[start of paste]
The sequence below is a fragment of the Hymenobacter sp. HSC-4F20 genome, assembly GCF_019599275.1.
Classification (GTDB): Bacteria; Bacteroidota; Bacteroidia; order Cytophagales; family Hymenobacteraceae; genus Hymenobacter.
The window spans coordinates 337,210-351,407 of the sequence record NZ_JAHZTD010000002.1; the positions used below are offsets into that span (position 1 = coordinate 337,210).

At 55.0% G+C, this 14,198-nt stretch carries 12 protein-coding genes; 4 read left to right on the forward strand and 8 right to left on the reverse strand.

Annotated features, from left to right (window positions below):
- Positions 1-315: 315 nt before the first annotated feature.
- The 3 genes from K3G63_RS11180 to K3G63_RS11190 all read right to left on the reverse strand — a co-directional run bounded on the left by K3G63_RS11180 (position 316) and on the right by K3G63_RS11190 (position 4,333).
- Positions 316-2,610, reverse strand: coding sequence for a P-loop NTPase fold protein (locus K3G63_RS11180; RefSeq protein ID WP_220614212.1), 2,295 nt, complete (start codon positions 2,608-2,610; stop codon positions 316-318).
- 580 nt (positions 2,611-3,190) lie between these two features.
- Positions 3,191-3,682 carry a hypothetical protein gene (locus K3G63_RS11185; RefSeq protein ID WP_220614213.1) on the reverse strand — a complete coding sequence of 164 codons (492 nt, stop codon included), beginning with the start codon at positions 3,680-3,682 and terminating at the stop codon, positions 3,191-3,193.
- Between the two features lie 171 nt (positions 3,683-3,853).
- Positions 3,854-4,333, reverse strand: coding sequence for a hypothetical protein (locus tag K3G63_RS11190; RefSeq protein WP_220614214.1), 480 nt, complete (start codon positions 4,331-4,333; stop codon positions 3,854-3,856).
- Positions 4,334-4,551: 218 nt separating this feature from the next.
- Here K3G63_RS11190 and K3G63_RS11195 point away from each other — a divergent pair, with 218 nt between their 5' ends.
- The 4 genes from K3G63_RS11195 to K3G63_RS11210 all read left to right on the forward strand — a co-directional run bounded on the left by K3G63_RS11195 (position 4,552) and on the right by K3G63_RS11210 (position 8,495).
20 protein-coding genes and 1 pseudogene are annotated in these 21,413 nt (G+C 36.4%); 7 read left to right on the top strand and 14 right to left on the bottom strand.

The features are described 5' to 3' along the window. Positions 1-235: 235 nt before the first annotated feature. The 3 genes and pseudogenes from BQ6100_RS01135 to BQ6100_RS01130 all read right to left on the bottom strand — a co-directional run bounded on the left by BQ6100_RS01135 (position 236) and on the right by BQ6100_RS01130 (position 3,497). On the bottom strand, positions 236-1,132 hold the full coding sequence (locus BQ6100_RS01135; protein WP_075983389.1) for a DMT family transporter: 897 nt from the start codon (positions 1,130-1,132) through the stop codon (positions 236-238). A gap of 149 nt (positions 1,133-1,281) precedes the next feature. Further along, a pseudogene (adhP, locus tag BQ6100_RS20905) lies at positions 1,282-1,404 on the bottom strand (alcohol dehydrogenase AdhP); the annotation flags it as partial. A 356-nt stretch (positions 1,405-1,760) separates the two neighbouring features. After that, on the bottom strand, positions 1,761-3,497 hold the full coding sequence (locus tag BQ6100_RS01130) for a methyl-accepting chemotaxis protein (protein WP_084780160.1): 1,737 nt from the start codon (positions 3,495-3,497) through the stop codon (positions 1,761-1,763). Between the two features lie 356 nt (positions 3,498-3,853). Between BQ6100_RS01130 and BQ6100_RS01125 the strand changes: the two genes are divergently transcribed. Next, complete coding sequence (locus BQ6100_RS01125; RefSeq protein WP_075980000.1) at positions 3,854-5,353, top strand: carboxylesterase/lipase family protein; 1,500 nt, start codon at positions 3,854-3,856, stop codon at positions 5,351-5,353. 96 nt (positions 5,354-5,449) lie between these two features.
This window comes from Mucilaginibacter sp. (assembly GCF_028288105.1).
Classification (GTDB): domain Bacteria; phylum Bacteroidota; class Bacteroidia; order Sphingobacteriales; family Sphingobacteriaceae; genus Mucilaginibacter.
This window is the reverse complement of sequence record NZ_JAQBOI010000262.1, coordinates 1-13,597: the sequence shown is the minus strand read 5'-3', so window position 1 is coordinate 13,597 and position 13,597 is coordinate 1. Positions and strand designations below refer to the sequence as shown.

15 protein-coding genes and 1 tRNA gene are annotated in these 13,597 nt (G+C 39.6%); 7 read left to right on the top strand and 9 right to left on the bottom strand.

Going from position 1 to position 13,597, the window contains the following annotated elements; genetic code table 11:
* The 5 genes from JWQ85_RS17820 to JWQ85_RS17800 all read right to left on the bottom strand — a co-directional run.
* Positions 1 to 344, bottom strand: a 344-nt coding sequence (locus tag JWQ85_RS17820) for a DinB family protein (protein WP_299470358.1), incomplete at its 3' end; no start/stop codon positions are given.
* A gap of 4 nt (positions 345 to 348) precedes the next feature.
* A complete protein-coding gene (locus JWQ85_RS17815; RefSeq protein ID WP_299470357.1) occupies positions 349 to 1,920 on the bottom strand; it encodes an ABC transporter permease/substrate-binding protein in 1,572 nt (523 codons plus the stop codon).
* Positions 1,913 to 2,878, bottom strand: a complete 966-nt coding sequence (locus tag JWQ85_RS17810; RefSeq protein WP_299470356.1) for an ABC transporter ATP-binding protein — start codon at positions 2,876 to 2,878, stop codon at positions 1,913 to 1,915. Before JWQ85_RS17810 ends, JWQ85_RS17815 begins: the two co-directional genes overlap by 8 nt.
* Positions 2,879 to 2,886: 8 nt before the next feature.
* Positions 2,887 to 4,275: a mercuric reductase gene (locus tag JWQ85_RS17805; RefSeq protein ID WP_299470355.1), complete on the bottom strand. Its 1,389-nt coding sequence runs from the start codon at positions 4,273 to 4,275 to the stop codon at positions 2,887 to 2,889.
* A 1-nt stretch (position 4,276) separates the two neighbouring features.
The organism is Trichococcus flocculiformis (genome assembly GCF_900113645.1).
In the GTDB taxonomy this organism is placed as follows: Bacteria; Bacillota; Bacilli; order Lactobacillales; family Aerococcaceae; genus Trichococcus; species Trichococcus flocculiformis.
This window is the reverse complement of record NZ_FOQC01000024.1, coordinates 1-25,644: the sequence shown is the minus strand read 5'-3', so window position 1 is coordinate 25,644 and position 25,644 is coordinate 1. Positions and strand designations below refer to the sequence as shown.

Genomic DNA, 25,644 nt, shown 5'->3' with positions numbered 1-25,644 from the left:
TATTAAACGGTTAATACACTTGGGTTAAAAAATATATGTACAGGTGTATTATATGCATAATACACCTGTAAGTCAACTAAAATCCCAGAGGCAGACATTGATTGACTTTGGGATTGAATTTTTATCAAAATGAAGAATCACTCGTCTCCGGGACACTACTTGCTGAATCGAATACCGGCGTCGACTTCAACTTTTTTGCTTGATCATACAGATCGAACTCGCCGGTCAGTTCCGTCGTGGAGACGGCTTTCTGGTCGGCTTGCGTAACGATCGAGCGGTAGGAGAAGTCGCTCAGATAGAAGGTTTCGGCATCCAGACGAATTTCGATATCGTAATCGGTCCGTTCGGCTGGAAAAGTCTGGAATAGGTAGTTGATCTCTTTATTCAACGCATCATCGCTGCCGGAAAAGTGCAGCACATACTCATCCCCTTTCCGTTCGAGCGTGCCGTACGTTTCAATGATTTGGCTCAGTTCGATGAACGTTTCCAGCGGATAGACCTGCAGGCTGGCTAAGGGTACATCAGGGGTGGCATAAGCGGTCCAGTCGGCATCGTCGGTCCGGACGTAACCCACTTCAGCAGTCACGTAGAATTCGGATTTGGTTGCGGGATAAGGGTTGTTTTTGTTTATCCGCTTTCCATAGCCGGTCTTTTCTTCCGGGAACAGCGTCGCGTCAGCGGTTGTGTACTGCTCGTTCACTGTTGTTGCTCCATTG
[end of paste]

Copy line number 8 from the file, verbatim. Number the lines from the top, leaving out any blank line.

- Positions 316-2,610, reverse strand: coding sequence for a P-loop NTPase fold protein (locus K3G63_RS11180; RefSeq protein ID WP_220614212.1), 2,295 nt, complete (start codon positions 2,608-2,610; stop codon positions 316-318).